[*Zdraveite - Bulgarian]


• Developing: Sudan leaders arrested amid military coup reports: Soldiers have arrested several members of Sudan's transitional government as well as civilian leaders, and Prime Minister Abdallah Hamdok has reportedly been put under house arrest, in what the information ministry called a military coup. Pro-democracy protesters have taken to the streets of the capital city Khartoum where there are reports of gunfire and clashes.

• Colombia's most wanted drug lord to be sent to U.S.: Colombia's most dangerous drug trafficker, known as Otoniel, was caught after a joint army, air force and police operation and faces extradition to the U.S. He led the country's largest criminal gang, and was on the U.S. most wanted list for years.

• Xi speech marks China's UN anniversary: China's President Xi Jinping marked the 50th anniversary of Beijing's entry into the United Nations with a speech calling for greater global cooperation, adding that issues like climate change, terrorism and cyber security needed multilateral solutions. Taiwan was not mentioned.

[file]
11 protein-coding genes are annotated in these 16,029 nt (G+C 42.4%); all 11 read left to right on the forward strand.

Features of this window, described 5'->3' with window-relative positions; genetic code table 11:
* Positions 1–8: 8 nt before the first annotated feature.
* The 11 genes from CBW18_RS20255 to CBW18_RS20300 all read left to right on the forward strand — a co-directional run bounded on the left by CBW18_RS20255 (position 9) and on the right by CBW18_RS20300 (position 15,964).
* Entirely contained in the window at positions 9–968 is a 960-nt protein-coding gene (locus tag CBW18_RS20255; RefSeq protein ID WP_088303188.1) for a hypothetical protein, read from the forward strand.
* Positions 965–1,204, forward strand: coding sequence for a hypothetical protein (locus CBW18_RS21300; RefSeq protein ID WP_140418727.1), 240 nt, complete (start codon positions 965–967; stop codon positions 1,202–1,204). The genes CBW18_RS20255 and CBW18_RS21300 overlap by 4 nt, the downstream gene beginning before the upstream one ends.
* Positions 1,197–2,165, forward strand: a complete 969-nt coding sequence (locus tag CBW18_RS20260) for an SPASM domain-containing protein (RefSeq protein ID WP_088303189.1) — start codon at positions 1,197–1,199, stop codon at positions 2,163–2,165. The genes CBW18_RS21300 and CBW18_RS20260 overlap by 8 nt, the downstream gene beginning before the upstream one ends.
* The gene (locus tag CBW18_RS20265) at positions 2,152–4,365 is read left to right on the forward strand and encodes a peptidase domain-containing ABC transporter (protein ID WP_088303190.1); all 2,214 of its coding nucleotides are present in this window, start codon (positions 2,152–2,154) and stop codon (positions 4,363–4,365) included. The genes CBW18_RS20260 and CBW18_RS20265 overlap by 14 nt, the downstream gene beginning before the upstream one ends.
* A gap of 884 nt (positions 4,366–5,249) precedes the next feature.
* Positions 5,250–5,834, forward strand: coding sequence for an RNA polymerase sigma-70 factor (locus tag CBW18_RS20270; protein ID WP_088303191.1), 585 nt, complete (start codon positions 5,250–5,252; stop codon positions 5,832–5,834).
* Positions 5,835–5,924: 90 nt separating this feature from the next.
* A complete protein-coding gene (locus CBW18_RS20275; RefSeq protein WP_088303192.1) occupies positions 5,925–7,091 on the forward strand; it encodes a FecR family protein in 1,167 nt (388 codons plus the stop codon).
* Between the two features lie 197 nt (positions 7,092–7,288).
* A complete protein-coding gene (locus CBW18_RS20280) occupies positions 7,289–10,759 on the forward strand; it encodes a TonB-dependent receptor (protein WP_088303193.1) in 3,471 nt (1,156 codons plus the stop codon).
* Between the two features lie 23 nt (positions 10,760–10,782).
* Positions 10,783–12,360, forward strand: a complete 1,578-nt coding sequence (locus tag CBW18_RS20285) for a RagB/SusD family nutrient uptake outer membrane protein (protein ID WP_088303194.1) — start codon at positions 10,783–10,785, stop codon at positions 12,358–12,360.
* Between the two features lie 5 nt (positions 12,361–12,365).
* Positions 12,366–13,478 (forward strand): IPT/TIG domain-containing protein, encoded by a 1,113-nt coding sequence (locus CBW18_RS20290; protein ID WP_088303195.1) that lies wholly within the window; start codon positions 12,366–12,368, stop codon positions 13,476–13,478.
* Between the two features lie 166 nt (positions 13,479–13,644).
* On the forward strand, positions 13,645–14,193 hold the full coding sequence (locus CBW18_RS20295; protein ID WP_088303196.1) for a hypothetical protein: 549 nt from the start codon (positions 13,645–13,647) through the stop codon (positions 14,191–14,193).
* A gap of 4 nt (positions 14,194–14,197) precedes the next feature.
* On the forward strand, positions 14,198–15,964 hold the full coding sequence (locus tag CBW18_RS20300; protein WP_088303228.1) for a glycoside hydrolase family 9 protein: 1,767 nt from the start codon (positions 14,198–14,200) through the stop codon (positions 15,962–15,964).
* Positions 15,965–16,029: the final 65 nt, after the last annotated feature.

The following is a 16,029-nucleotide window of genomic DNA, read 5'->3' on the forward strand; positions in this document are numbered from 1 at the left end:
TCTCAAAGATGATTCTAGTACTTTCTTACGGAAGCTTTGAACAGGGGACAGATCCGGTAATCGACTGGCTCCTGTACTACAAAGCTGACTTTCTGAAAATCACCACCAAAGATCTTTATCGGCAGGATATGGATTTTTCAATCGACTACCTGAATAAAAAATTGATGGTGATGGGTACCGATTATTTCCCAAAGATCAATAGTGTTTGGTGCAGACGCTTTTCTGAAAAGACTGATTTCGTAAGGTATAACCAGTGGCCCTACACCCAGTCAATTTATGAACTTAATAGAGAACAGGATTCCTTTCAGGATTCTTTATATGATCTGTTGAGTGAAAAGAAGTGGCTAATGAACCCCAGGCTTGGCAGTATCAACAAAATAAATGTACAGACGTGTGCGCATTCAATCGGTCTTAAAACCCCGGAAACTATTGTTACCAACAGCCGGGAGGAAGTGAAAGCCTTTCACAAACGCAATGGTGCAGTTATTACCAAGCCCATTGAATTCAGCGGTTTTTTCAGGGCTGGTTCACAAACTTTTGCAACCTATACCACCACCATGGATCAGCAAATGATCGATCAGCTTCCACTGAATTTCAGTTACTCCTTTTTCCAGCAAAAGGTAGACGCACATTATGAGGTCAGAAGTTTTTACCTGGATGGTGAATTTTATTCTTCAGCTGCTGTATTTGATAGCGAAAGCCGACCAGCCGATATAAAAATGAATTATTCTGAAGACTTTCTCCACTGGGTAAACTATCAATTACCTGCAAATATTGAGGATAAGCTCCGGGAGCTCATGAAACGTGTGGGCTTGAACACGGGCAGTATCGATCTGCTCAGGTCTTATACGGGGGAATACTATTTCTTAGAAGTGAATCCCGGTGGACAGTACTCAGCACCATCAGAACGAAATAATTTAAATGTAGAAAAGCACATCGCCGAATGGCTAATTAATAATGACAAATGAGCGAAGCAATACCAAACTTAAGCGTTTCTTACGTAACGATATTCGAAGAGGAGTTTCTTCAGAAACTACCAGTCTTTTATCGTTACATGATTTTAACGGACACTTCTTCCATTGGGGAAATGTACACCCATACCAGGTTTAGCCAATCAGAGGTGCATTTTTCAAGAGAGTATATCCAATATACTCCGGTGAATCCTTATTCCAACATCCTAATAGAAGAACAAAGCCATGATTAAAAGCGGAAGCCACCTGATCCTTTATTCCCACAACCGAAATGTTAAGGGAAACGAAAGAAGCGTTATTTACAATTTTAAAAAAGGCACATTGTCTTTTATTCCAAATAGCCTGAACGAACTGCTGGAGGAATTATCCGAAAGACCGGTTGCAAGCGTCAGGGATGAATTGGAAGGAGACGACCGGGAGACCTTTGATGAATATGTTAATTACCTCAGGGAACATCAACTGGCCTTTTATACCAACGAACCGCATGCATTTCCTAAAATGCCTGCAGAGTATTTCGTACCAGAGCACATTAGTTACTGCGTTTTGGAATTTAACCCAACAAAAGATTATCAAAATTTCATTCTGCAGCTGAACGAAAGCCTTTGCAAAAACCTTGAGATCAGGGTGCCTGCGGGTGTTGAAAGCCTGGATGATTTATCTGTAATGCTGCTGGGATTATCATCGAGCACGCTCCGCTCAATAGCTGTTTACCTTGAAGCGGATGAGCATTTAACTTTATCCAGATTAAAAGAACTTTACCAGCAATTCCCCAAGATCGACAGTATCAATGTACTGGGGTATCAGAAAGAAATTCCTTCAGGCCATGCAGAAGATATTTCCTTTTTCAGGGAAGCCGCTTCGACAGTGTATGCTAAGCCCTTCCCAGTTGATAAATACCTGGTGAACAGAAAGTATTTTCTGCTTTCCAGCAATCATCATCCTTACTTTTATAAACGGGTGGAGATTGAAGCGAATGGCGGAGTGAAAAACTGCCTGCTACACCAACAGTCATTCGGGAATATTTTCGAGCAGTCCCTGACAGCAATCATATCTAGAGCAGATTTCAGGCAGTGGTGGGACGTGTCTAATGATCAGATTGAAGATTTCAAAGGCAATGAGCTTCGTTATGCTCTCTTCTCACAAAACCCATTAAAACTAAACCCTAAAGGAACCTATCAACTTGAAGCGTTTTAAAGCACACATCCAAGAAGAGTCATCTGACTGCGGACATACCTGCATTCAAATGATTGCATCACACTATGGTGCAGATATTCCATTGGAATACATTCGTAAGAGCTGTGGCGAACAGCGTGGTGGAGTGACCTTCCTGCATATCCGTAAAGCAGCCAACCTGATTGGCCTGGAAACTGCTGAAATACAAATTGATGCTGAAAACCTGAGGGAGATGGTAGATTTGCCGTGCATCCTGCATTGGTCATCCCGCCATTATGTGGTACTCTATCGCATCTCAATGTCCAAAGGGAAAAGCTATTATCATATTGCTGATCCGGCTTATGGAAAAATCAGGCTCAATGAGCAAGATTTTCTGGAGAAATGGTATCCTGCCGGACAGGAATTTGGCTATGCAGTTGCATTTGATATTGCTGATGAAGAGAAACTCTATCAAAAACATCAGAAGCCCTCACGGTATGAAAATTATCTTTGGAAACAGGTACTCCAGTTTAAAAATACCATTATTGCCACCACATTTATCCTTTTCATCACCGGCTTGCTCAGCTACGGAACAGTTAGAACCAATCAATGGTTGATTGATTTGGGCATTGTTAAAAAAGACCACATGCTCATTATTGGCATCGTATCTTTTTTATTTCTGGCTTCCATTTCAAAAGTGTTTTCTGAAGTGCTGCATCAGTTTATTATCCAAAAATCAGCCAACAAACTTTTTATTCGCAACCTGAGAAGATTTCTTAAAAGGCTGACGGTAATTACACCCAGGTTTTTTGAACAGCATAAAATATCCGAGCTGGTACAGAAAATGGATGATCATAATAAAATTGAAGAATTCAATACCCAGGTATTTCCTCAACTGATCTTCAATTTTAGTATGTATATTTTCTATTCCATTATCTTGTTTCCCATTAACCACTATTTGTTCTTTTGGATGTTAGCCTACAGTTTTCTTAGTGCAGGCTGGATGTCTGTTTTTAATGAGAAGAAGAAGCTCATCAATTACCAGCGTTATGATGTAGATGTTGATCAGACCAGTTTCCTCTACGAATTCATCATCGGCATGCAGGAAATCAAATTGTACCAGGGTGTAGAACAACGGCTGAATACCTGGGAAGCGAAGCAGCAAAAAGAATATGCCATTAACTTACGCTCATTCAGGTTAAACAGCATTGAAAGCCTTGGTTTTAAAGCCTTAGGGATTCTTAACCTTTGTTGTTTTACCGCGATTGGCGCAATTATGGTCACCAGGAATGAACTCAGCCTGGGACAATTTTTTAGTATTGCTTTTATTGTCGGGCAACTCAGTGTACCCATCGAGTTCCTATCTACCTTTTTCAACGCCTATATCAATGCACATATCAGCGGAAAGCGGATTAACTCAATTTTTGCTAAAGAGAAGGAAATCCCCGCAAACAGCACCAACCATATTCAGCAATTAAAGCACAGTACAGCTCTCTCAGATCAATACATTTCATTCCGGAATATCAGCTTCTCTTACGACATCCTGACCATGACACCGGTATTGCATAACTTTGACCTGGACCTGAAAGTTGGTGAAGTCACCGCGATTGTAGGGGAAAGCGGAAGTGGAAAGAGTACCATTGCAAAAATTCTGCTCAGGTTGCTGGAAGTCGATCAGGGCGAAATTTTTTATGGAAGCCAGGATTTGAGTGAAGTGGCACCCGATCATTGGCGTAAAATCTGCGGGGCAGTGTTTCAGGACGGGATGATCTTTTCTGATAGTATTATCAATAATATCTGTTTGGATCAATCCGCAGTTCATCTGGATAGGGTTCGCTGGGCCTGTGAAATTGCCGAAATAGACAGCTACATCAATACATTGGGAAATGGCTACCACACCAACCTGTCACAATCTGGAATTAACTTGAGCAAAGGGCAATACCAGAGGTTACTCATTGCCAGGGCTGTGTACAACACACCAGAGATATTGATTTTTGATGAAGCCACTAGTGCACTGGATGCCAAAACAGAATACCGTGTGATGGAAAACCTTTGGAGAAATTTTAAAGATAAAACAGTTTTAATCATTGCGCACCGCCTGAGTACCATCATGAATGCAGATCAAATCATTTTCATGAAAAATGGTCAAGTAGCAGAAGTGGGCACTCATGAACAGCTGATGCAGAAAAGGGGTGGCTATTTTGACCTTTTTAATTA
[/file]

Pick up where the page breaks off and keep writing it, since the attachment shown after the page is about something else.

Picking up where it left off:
• German ISIS bride jailed for crimes against humanity: A German court has sentenced a German woman and former member of the Islamic State to 10 years in prison for letting a 5-year-old Yazidi enslaved girl die of thirst in Iraq. The case is one of the world's first trials to prosecute a war crime against the Yazidis.

• COVID update: The Beijing marathon scheduled next weekend has been postponed until further notice as China seeks to stamp out Delta variant outbreak and return to zero cases ahead of the Winter Olympics next February. Meanwhile, coronavirus cases in Eastern Europe have surpassed the 20 million mark as the region fights against its worst outbreak since the pandemic started and vaccination efforts lag.

Goodbye, Gunther: U.S. actor James Michael Tyler, best known for his role as the barista Gunther on the TV show Friends, has died at 59 of prostate cancer.